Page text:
The Chronicle of Higher Education
October 16th, 2014
A specter is haunting our time: the specter of the short term. We
live in a moment of accelerating crisis that is characterized by a
shortage of long-term thinking. Rising sea levels and other threats to
our environment; mounting inequality; rotting infrastructure. Our
culture lacks a long-term perspective.
Where can we turn for deep knowledge?
To history—the discipline and its subject matter.
Putting long-termism into practice is hard. When we peer into the
future, instead of facts, we routinely resort to theories. We have been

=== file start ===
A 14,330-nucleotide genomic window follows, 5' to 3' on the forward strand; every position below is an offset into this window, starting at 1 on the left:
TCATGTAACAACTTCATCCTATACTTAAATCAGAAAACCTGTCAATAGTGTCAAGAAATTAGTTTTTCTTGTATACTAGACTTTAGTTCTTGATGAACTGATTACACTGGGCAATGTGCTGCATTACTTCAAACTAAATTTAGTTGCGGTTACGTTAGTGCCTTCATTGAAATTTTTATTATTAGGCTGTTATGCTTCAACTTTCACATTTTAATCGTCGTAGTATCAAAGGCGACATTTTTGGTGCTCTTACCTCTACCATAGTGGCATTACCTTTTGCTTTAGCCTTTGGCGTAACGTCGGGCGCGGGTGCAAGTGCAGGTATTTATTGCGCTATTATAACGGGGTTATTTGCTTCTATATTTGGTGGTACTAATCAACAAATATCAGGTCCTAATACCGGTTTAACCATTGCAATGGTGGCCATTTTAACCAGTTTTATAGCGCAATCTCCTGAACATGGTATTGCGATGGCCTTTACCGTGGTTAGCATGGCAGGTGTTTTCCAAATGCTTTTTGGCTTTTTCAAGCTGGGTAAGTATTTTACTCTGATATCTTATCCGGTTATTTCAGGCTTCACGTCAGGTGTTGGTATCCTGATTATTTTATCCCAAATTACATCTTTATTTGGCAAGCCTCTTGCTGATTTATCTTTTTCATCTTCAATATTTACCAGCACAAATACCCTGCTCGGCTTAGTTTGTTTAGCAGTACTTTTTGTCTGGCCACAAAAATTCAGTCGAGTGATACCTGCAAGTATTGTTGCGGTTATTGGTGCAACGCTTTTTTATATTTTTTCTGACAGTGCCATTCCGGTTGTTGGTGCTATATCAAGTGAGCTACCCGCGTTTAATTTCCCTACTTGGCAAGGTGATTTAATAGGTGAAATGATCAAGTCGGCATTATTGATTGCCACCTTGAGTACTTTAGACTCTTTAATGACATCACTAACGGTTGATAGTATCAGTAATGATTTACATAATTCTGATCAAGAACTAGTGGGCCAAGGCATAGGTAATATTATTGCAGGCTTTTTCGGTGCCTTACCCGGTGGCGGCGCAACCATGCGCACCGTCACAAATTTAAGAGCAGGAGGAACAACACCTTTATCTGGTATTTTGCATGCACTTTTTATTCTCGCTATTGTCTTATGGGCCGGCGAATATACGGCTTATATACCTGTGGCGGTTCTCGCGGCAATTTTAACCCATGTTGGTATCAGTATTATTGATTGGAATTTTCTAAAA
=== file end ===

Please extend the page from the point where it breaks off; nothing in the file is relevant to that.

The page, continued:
told, for instance, that there is an end to history and that the world
is hot, flat, and crowded. We have read that all human events are
reducible to models derived from physics, translated by economics or
political science, or explained by a theory of evolution that looks to
our hunter-gather ancestors. Popularizations built on the work of social scientists
apply economic models to sumo wrestlers and Paleolithic anthropology to
customs of dating. The lessons are repeated on the news, and the
proponents are elevated to the status of public intellectuals. Their
insights seem to point to unchanging levers that govern our world. Even
those who inspect the future peer only shortsightedly into the past.